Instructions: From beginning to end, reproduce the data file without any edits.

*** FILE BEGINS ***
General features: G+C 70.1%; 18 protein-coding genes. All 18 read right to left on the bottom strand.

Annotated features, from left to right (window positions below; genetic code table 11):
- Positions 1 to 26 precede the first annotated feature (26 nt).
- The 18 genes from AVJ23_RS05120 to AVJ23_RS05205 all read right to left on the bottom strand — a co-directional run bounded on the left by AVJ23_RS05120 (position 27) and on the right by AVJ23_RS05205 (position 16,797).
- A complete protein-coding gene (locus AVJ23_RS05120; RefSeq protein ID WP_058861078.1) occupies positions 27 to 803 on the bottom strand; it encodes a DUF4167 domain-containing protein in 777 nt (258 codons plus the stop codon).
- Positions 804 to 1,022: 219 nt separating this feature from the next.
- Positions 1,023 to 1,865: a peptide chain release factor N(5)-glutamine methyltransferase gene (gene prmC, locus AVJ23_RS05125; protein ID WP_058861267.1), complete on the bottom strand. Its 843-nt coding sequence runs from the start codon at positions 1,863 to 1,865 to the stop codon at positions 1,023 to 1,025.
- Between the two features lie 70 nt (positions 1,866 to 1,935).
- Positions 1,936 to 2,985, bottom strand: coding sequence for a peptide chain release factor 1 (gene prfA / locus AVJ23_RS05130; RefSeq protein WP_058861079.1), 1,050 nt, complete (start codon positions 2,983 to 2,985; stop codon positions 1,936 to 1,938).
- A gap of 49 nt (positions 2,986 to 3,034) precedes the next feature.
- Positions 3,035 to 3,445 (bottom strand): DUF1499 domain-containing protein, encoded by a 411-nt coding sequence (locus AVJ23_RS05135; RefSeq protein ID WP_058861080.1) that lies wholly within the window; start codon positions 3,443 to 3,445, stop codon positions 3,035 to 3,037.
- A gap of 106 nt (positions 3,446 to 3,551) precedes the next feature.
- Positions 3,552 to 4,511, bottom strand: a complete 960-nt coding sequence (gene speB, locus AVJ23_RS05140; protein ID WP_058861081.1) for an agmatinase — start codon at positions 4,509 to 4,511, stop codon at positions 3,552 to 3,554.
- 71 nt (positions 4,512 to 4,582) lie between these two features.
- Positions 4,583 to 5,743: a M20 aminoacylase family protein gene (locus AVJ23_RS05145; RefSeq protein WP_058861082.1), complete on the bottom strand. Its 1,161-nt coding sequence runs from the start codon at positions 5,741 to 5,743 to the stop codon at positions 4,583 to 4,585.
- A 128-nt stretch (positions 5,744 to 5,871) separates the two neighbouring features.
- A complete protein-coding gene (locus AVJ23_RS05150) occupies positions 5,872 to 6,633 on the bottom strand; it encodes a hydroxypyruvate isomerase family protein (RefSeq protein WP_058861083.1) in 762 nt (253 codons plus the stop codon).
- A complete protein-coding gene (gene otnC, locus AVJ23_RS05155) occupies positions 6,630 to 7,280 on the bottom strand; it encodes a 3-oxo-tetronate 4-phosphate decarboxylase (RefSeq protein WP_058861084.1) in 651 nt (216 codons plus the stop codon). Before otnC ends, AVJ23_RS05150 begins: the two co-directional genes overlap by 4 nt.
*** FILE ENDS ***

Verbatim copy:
General features: G+C 70.1%; 18 protein-coding genes. All 18 read right to left on the bottom strand.

Annotated features, from left to right (window positions below; genetic code table 11):
- Positions 1 to 26 precede the first annotated feature (26 nt).
- The 18 genes from AVJ23_RS05120 to AVJ23_RS05205 all read right to left on the bottom strand — a co-directional run bounded on the left by AVJ23_RS05120 (position 27) and on the right by AVJ23_RS05205 (position 16,797).
- A complete protein-coding gene (locus AVJ23_RS05120; RefSeq protein ID WP_058861078.1) occupies positions 27 to 803 on the bottom strand; it encodes a DUF4167 domain-containing protein in 777 nt (258 codons plus the stop codon).
- Positions 804 to 1,022: 219 nt separating this feature from the next.
- Positions 1,023 to 1,865: a peptide chain release factor N(5)-glutamine methyltransferase gene (gene prmC, locus AVJ23_RS05125; protein ID WP_058861267.1), complete on the bottom strand. Its 843-nt coding sequence runs from the start codon at positions 1,863 to 1,865 to the stop codon at positions 1,023 to 1,025.
- Between the two features lie 70 nt (positions 1,866 to 1,935).
- Positions 1,936 to 2,985, bottom strand: coding sequence for a peptide chain release factor 1 (gene prfA / locus AVJ23_RS05130; RefSeq protein WP_058861079.1), 1,050 nt, complete (start codon positions 2,983 to 2,985; stop codon positions 1,936 to 1,938).
- A gap of 49 nt (positions 2,986 to 3,034) precedes the next feature.
- Positions 3,035 to 3,445 (bottom strand): DUF1499 domain-containing protein, encoded by a 411-nt coding sequence (locus AVJ23_RS05135; RefSeq protein ID WP_058861080.1) that lies wholly within the window; start codon positions 3,443 to 3,445, stop codon positions 3,035 to 3,037.
- A gap of 106 nt (positions 3,446 to 3,551) precedes the next feature.
- Positions 3,552 to 4,511, bottom strand: a complete 960-nt coding sequence (gene speB, locus AVJ23_RS05140; protein ID WP_058861081.1) for an agmatinase — start codon at positions 4,509 to 4,511, stop codon at positions 3,552 to 3,554.
- 71 nt (positions 4,512 to 4,582) lie between these two features.
- Positions 4,583 to 5,743: a M20 aminoacylase family protein gene (locus AVJ23_RS05145; RefSeq protein WP_058861082.1), complete on the bottom strand. Its 1,161-nt coding sequence runs from the start codon at positions 5,741 to 5,743 to the stop codon at positions 4,583 to 4,585.
- A 128-nt stretch (positions 5,744 to 5,871) separates the two neighbouring features.
- A complete protein-coding gene (locus AVJ23_RS05150) occupies positions 5,872 to 6,633 on the bottom strand; it encodes a hydroxypyruvate isomerase family protein (RefSeq protein WP_058861083.1) in 762 nt (253 codons plus the stop codon).
- A complete protein-coding gene (gene otnC, locus AVJ23_RS05155) occupies positions 6,630 to 7,280 on the bottom strand; it encodes a 3-oxo-tetronate 4-phosphate decarboxylase (RefSeq protein WP_058861084.1) in 651 nt (216 codons plus the stop codon). Before otnC ends, AVJ23_RS05150 begins: the two co-directional genes overlap by 4 nt.